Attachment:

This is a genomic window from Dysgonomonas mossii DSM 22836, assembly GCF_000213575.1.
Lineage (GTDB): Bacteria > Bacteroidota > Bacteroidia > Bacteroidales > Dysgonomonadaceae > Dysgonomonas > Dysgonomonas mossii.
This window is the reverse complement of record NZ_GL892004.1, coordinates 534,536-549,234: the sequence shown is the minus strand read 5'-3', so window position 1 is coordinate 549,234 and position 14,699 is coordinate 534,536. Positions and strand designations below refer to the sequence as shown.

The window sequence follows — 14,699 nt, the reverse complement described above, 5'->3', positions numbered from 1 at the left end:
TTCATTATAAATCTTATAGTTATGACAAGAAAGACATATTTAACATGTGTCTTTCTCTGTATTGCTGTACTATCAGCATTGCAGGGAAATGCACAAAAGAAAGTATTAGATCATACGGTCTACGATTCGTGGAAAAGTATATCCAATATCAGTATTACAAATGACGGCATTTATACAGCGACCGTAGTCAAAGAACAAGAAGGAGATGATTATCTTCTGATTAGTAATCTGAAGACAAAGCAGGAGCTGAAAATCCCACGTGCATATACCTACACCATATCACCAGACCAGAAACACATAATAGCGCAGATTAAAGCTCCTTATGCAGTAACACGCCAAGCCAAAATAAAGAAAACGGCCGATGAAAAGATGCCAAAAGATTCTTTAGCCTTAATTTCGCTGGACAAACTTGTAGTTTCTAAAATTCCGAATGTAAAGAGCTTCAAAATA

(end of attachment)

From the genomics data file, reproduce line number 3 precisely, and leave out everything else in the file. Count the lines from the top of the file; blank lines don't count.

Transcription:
This window is the reverse complement of record NZ_GL892004.1, coordinates 534,536-549,234: the sequence shown is the minus strand read 5'-3', so window position 1 is coordinate 549,234 and position 14,699 is coordinate 534,536. Positions and strand designations below refer to the sequence as shown.